"The worst thing that can happen to a good cause is, not to be skillfully attacked, but to be ineptly defended."
-- Frederic Bastiat
DetectableNinja
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8/30/2011 3:50:59 PM
Posted: 5 years ago
At 8/30/2011 3:48:04 PM, GeoLaureate8 wrote:
At 8/30/2011 3:24:03 PM, Wnope wrote:
Philosophy mainly comes into practical application as a means of rationalizing the behavior you already planned to take. It's a bit of a chicken/egg thing.


You could have had a holocaust by just saying "I don't like jews. Let's kill them." but instead the genocide was philosophically justified. I find it hard to believe that someone who is against genocide would turn favorably towards genocide just by reading Mein Kampf.

That's not the case with me. When I developed my political philosophy, it completely changed the way I looked at things. I didn't have a certain view point already and simply used existing philosophies to justify myself. That would be absurd.

What about all the Atheists who used to be devout Christians? Do you think they actually were Atheists all along or was new information and arguments given to them which prompted them to critically analyze their own beliefs and abandon their previous religious values. Think about it.

I agree with Geo completely--I'm one of the atheists he gave as an example. Although I would like to note that generally speaking, changing your views takes a long time, it isn't a drop of the dime thing.
Think'st thou heaven is such a glorious thing?
I tell thee, 'tis not half so fair as thou
Or any man that breathes on earth.

- Christopher Marlowe, Doctor Faustus
innomen
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8/30/2011 4:10:44 PM
Posted: 5 years ago
At 8/30/2011 3:50:59 PM, DetectableNinja wrote:
At 8/30/2011 3:48:04 PM, GeoLaureate8 wrote:
At 8/30/2011 3:24:03 PM, Wnope wrote:
Philosophy mainly comes into practical application as a means of rationalizing the behavior you already planned to take. It's a bit of a chicken/egg thing.


You could have had a holocaust by just saying "I don't like jews. Let's kill them." but instead the genocide was philosophically justified. I find it hard to believe that someone who is against genocide would turn favorably towards genocide just by reading Mein Kampf.

That's not the case with me. When I developed my political philosophy, it completely changed the way I looked at things. I didn't have a certain view point already and simply used existing philosophies to justify myself. That would be absurd.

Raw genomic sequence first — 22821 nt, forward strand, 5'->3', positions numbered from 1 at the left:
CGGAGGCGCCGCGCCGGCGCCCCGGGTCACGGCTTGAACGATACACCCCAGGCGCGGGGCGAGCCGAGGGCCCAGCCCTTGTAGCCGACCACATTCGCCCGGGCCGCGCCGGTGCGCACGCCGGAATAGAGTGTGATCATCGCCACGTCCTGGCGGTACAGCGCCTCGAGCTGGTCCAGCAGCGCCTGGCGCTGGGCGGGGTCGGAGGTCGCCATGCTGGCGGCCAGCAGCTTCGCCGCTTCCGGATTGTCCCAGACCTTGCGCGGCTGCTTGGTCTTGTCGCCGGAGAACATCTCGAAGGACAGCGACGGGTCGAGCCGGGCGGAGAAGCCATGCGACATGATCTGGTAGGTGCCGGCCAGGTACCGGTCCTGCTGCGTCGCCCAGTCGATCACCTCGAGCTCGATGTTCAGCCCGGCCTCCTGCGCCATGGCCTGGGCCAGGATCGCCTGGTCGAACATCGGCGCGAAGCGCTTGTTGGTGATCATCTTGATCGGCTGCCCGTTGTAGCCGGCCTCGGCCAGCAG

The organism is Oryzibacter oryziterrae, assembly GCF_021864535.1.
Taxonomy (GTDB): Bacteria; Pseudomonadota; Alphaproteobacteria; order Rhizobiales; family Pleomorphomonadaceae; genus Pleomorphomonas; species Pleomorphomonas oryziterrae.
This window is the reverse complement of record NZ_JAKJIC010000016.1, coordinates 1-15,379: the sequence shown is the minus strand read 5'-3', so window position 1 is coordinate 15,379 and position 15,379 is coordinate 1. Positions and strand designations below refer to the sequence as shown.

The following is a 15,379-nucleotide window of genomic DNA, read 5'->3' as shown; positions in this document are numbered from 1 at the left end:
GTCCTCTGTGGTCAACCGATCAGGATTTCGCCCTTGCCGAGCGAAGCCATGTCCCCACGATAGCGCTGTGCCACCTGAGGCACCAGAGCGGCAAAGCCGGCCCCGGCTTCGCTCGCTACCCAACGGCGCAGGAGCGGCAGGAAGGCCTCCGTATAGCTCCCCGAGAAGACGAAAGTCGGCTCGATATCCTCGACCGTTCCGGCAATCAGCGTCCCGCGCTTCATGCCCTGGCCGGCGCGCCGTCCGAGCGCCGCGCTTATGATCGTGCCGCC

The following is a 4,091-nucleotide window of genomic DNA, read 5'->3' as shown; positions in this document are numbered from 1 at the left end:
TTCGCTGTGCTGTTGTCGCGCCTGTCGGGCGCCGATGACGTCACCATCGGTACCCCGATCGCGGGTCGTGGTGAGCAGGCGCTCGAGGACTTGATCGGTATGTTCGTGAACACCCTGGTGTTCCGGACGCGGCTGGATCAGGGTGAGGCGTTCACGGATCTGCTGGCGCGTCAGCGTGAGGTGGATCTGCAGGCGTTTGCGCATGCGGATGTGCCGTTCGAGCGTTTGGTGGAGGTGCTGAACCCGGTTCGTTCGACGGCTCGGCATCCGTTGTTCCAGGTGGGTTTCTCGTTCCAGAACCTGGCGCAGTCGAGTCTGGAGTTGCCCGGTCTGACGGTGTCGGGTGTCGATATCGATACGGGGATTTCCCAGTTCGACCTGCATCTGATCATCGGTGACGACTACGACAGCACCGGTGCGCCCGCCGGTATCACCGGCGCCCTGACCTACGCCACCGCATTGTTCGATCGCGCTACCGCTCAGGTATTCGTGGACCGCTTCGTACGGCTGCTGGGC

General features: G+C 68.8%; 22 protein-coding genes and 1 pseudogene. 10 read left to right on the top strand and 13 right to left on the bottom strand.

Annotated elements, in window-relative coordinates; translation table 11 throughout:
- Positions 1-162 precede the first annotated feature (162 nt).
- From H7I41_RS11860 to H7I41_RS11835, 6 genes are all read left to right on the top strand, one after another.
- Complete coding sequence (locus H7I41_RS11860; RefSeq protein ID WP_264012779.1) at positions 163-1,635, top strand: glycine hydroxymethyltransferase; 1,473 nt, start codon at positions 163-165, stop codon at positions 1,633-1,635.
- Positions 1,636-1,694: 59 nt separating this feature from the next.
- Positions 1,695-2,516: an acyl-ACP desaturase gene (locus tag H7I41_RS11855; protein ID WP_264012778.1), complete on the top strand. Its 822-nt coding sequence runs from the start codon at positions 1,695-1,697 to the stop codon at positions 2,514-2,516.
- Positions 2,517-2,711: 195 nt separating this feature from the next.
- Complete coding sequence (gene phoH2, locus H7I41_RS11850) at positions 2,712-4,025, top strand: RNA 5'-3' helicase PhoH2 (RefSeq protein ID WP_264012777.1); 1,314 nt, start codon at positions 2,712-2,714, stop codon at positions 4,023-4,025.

What about all the Atheists who used to be devout Christians? Do you think they actually were Atheists all along or was new information and arguments given to them which prompted them to critically analyze their own beliefs and abandon their previous religious values. Think about it.

I agree with Geo completely--I'm one of the atheists he gave as an example. Although I would like to note that generally speaking, changing your views takes a long time, it isn't a drop of the dime thing.

So now that you are an atheist do you treat people differently, how has your day today been different as a result of being an atheist?
CosmicAlfonzo
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8/30/2011 4:19:47 PM
Posted: 5 years ago
At 8/30/2011 2:58:47 PM, GeoLaureate8 wrote:
CosmicAlfonzo said:
Philosophy is fake, imaginary and sucks

*Writes long philosophical essay*

When did I speak of philosophy in a negative light?
Official "High Priest of Secular Affairs and Transient Distributor of Sonic Apple Seeds relating to the Reptilian Division of Paperwork Immoliation" of The FREEDO Bureaucracy, a DDO branch of the Erisian Front, a subdivision of the Discordian Back, a Limb of the Illuminatian Cosmic Utensil Corp
DetectableNinja
Posts: 6,043
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8/30/2011 4:27:59 PM
Posted: 5 years ago
At 8/30/2011 4:10:44 PM, innomen wrote:
At 8/30/2011 3:50:59 PM, DetectableNinja wrote:
At 8/30/2011 3:48:04 PM, GeoLaureate8 wrote:
At 8/30/2011 3:24:03 PM, Wnope wrote:
Philosophy mainly comes into practical application as a means of rationalizing the behavior you already planned to take. It's a bit of a chicken/egg thing.


You could have had a holocaust by just saying "I don't like jews. Let's kill them." but instead the genocide was philosophically justified. I find it hard to believe that someone who is against genocide would turn favorably towards genocide just by reading Mein Kampf.

That's not the case with me. When I developed my political philosophy, it completely changed the way I looked at things. I didn't have a certain view point already and simply used existing philosophies to justify myself. That would be absurd.

What about all the Atheists who used to be devout Christians? Do you think they actually were Atheists all along or was new information and arguments given to them which prompted them to critically analyze their own beliefs and abandon their previous religious values. Think about it.